Something I wrote in this magazine last week has shattered Andrew Sullivan’s calm. This was the disturbing passage: “… Ronald Reagan, when he proclaimed categorically, without exception or complication, that ‘government is not the solution to the problem, government is the problem,’ was a fool.” The quotation comes from Reagan’s first inaugural address in 1981. Sullivan is right to point out that Reagan’s full sentence begins with a clause that seems to denote an exception and a complication. “In this present crisis,” the president said, “government is not the solution to the problem, government is the problem.” I am happy to be corrected.

But this is not the end of the matter. Sullivan has in fact proven very little. Does he really believe that this linguistic emendation falsifies my characterization of Reagan’s attitude toward government? The implication of his correction is that Reagan’s opening reference to the mess that he inherited from his predecessor substantially mitigated the scope of his idea. In circumstances other than “this present crisis,” did Reagan believe that government was not the problem but the solution? Of course not. It is ludicrous to suggest otherwise. Reagan’s career was riddled, from beginning to end, with principled expressions of hostility to the federal government and to big government. “Government is like a baby. An alimentary canal with a big appetite at one end and no responsibility at the other.” Government is “the chief source of despotism.” “The ten most dangerous words in the English language are, ‘Hi, I’m from the government and I’m here to help.” And so on. Just a few months ago there appeared a posthumous memoir of Reagan by Bill Buckley, in which he begins a chapter on this subject with the question, “Is it anywhere plausibly denied that Ronald Reagan ran for political office pleading excessive government?” Buckley attempts to explain how it was that the size of the federal government and its deficit grew during Reagan’s presidency in gross defiance of Reagan’s philosophy; but about the content of the philosophy Buckley, like Reagan himself, leaves no doubt.

Nor is this the end of the matter. Sullivan’s outrage at my failure of transcription disguises a problem. It is that he is a hero-worshipper, but all his heroes do not go together. He reveres Reagan and he reveres Obama. That is to say, he admires conceptions of government that contradict each other. I do not see how Reagan’s views of the national government can be pressed into the service of Obama’s plans for the national government. Perhaps Sullivan, who lazily prefers paradoxes to contradictions, can find a way. I leave it to him to sort out the consequences of his serial idolatries. But I recommend that he study more closely a piece by another one of his heroes, the very piece from which his blog draws its epigraph. Since he has helpfully amplified my citation from Reagan, I will helpfully amplify his citation from Orwell. “To see what is in front of one’s nose needs a constant struggle,” Orwell wrote in 1946. “One thing that helps towards it is to keep a diary, or, at any rate, to keep some kind of record of one’s opinions about important events. Otherwise, when some particularly absurd belief is exploded by events, one may simply forget that one ever held it. … In private life most people are fairly realistic. When one is making out one’s weekly budget, two and two invariably make four. Politics, on the other hand, is a sort of sub-atomic or non-Euclidean world where it is quite easy for the part to be greater than the whole or for two objects to be in the same place simultaneously.”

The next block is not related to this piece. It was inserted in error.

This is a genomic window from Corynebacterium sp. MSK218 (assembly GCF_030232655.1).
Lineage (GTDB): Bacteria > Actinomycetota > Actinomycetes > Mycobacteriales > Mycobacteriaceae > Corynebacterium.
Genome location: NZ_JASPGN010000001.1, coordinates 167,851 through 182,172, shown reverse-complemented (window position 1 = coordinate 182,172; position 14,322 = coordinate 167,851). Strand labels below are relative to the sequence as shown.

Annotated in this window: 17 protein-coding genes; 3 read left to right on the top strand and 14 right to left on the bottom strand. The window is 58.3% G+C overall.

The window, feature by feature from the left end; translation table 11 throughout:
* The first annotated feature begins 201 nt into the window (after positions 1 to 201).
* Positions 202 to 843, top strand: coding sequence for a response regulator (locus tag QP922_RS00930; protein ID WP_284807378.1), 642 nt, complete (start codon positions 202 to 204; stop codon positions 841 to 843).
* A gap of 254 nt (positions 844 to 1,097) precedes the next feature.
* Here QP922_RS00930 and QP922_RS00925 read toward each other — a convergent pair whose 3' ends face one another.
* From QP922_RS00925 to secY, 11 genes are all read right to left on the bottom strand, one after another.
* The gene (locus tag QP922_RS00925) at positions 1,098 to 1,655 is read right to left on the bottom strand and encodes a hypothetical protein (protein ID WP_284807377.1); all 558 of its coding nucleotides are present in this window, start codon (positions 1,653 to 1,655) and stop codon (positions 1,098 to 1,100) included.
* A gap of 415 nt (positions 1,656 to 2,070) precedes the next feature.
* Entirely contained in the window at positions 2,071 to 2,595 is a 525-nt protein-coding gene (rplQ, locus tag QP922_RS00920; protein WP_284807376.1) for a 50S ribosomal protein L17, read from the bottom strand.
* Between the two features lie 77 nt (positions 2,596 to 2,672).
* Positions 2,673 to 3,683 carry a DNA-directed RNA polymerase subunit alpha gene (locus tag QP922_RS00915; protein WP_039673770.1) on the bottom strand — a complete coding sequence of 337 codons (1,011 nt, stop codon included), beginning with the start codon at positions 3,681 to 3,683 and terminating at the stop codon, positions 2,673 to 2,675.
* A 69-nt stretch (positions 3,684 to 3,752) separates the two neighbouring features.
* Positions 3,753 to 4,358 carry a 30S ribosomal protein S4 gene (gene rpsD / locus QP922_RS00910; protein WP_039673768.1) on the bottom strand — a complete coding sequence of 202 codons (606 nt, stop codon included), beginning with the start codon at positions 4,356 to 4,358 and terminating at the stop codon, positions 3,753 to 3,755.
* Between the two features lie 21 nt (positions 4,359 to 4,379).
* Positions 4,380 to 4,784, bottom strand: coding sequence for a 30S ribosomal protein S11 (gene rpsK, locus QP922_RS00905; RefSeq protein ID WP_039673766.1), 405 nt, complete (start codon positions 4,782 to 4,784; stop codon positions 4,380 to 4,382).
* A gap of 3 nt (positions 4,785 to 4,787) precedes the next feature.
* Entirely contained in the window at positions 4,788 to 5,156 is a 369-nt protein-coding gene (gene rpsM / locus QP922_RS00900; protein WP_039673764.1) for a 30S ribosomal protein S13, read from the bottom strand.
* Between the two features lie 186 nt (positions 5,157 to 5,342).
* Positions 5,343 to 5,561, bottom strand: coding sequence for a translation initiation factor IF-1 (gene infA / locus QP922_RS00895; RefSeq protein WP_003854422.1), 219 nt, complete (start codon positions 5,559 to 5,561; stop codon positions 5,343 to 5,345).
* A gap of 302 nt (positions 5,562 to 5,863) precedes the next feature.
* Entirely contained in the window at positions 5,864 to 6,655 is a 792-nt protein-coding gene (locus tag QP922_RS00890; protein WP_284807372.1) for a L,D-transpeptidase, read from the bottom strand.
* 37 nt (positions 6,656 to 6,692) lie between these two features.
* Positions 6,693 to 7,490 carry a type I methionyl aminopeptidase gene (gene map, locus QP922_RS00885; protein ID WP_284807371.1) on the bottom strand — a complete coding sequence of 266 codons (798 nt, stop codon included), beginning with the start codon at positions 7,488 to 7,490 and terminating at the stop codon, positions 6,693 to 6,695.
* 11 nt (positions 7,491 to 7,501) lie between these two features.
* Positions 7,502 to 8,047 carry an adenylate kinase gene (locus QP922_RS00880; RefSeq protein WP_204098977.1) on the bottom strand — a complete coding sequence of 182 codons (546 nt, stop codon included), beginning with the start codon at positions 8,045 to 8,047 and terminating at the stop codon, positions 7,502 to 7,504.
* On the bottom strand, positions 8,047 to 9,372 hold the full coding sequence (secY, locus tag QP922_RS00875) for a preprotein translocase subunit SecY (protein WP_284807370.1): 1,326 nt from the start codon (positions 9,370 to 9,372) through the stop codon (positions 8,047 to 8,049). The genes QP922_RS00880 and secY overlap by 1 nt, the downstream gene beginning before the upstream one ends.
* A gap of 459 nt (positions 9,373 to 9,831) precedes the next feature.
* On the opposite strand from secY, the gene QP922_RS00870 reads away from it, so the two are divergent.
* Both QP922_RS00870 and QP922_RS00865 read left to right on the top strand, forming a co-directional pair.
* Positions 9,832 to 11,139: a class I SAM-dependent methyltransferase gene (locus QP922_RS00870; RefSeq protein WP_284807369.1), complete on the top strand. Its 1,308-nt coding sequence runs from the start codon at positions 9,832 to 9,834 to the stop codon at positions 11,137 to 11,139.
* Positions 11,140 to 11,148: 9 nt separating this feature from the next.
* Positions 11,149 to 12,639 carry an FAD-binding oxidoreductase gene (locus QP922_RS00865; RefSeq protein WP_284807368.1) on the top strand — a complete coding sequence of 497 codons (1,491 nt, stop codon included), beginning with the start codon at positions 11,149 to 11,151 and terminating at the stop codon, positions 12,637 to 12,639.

Sullivan also has another complaint. It is that I have taken too long to address his indignant animadversion about Reagan’s sentence: My error, he impatiently scolds, “still sits there uncorrected online--evidence that the magazine has lower online standards of fact than any number of bloggers whom Wieseltier has spent much of the last ten years dissing.” Has it really been only ten years? It feels like an eternity. But I have no apology to offer for the time it has taken me to address Sullivan’s post. I had more important things to do. Anyway, my piece has been out online for only ten days and out in paper for only eight days, and I have known about Sullivan’s objection for only three days--a lifetime in the blogosphere, I know, but I do not live by its clock, since I cannot think by its clock. I deny that, strictly speaking, anybody really can. I cling romantically to a more archaic pace for gathering my thoughts, not least to avoid the cursoriness of so much blogging, which is often just a frantic recital of pre-gathered thoughts. I understand that for this reason I have failed miserably to live up to the conventions of Internet journalism (what is the difference, incidentally, between standards of fact and “online standards of fact”?), but I have no desire to acquire its motor reflexes or to mistake its hot haste for a serious exercise of mind. I hope to explain my views more fully in the future. If Sullivan meanwhile chooses to interpret this brief delay in straightening out my quotation and exploring its meanings as a dark prevarication of some kind, a professional felony, a blow against truth, well, he is just speeding like a blogger. He should look up from his screen sometime. Not everything one needs to see is in front of one’s nose.

Leon Wieseltier is the literary editor of The New Republic.

By Leon Wieseltier